Review: “Reunited” by Pamela Slaton

I found myself up until 1 or 2am every night for nearly a week reading this book. When I was not reading it, I was thinking about it. Pamela, an investigative genealogist based in New Jersey, specialises in varied adoption searches, for birth mothers, birth fathers adoptees and birth siblings. This she began doing after her own search for her birth mother went south. She has an impressive find rate, having solved over 3000 of these cases! In this book, Pamela has selected all but a few of her cases to tell us about, all which have varying outcomes where a reunion was concerned. The good and the bad.

What I really like about this book is Pamela’s complete honesty about the process of searching. Her insight into how a search for one’s birth family not only affects the adoptee themselves, but their adoptive families and of course their own immediate family hits the nail on the head. Pamela’s reasoning as to WHY adoptees search, even if their childhoods and adoptive families are wonderful really resonated with me, as up until now, I couldn’t have put it better myself:

“I’ll tell you why we search, and it isn’t necessarily for the reasons you might think. In the decade and a half since I first started in the search business, I’ve solved more than three thousand cases, and for almost every single one of my clients, it’s not a matter of replacing an existing family. They don’t expect to find some love they never had. It’s not some selfish quest for more affection. It’s about acknowledgement. It’s about being able to say to your birth mother, I’m okay. I had a good life. You did the right thing. I hope you moved on with your life. I hope you’re okay too. Searching for one’s origins means nothing less than validating one’s own existence.”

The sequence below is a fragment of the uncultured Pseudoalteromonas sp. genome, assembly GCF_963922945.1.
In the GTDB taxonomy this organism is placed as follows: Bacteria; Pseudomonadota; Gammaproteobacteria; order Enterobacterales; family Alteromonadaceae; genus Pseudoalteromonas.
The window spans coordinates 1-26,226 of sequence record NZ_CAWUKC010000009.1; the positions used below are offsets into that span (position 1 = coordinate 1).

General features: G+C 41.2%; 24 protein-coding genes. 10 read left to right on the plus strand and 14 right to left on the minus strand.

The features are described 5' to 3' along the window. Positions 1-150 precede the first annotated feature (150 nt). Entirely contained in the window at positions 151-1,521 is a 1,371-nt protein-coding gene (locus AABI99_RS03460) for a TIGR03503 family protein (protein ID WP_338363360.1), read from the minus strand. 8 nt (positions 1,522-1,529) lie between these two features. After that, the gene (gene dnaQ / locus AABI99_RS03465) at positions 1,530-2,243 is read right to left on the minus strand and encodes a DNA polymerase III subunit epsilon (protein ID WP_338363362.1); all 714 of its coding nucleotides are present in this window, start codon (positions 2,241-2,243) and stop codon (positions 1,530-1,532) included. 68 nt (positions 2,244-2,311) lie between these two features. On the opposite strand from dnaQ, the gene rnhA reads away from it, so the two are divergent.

The chance of actually having a relationship with one’s birth family? That’s a bonus. But, Pamela’s explanation of one’s base reasons for searching is perfect.

After each client’s story portrayed within this book, Pamela provides a “Lesson” section on what can be taken away from it. They are extremely relatable and helpful for anyone at any stage of their big search.

This book had me experiencing a full range of emotions as each story played out. I would recommend it to anyone searching for their birth families, as well as adoptive parents and birth parents, as it really pays attention to all aspects of one’s search:

“I have always believed that DNA is a vital part of what we are. But ultimately, it is how we love, respect and nurture one another that makes us who we are. This is what my real family, my adoptive family has taught me.”



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